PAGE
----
Re-igniting the growth engine: 3-part report series
- Improving ambulatory access (57.0% ranked "A");
- Minimizing unwarranted clinical variation (53.2% ranked "A");
- Strengthening primary care alignment (52.6% ranked "A");
- Redesigning health system services for population health (51.9% ranked "A"); and
- Innovative approaches to expense reduction (51.3% ranked "A").
After reviewing the detailed results from this year's survey, we observed four key takeaways driving hospitals' and health systems' C-suite agenda right now:
1. Margin pressures are not relenting, but executives' top priority has shifted from cost control to revenue growth.
For the past two years, C-suite executives have consistently rated margin management as their top strategic priority. This focus reflects the dire financial reality facing many hospitals and health systems today. In 2017, median operating margins among nonprofit hospitals hit an all-time low of 1.6%, after operating expense growth outpaced operating revenue growth for two consecutive years.
Moody's U.S. nonprofit hospital preliminary medians for fiscal year 2018 suggest that health systems are starting to show signs of financial stability, with operating margins holding steady as the growth of revenues and expenses converged last year. However, margins remain razor thin due to sustained downward pressure on revenue growth and declining patient volumes, especially as more patients receive care in the outpatient setting. While cost containment remains a major strategic priority, executives have shifted more of their focus to strategies designed to bolster revenue growth moving forward.
2. Executives are looking beyond the hospital to capture new revenue growth.
In contrast to previous periods of margin pressure, structural shifts within the industry—rather than temporary declines in the overall economy—are driving today's revenue challenges. As a result, hospitals and health systems are seeking new strategies for capturing revenue growth. "Increasing ambulatory access" and "strengthening primary care alignment" were among the highest-scoring topics on this year's survey; both topics also experienced a notable increase in interest relative to 2018. Interest in growing the outpatient procedural book of business remained steady. Overall, executives remain hyper-focused on ambulatory growth, with a particular interest in moving upstream and capturing revenue from access and primary-care focused strategies.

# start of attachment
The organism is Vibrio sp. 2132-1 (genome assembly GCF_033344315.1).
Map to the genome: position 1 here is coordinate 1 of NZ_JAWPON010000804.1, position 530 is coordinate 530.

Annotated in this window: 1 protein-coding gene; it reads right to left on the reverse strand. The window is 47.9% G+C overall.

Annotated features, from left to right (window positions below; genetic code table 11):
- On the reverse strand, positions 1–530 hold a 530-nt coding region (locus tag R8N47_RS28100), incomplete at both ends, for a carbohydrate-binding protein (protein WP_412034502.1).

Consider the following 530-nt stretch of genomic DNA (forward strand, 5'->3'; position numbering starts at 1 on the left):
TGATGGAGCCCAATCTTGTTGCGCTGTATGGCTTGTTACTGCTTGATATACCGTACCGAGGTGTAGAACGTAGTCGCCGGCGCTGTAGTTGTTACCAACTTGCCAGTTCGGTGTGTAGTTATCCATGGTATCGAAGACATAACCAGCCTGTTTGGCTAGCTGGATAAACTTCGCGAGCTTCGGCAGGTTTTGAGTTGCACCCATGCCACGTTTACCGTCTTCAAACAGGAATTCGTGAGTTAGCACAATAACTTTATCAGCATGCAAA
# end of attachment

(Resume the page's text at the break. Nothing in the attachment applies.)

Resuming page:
Different types of organizations are embracing different strategies for growing revenue. While all respondents expressed strong interest in improving ambulatory access, leaders from larger health system also indicate intentions to explore diversified revenue streams.
3. Physicians will be critical to margin management efforts across the board.
In 2018, when executives were laser-focused on cost control, executives' interest in physician-related topics dropped. This year, however, leaders are highlighting physicians' integral role in both revenue growth and cost control, and physician-related issues returned as a leading priority. Physician-related topics scored even higher among CEOs than other C-suite respondents, indicating a strong likelihood that hospitals and health systems will place more time and effort on physician partnership to advance margin goals. However, strengthening ties with physicians could be increasingly difficult for hospitals and health systems. Private equity firms, health plans, retailers, and technology companies are all vying with hospitals and health systems for physician talent and are fueling unprecedented competition in the market for physician partners.
4. Innovation is becoming a key response to industry disruption.
In addition to the C-suite, our survey also polls broader hospital and health system administrators. This year, the highest-ranked topic across all respondent groups was "hardwiring innovation into planning, improvement, and staff culture," with 51% of the 330 respondents ranking it an "A." This same topic was ranked number eight on the list in 2018.
The rising interest in innovation demonstrates hospitals' and health systems' reaction to intensifying financial pressures and competition from new entrants to the health care market—especially Silicon Valley, big tech companies, and private equity firms—and the need to evolve quickly in an industry facing disruption.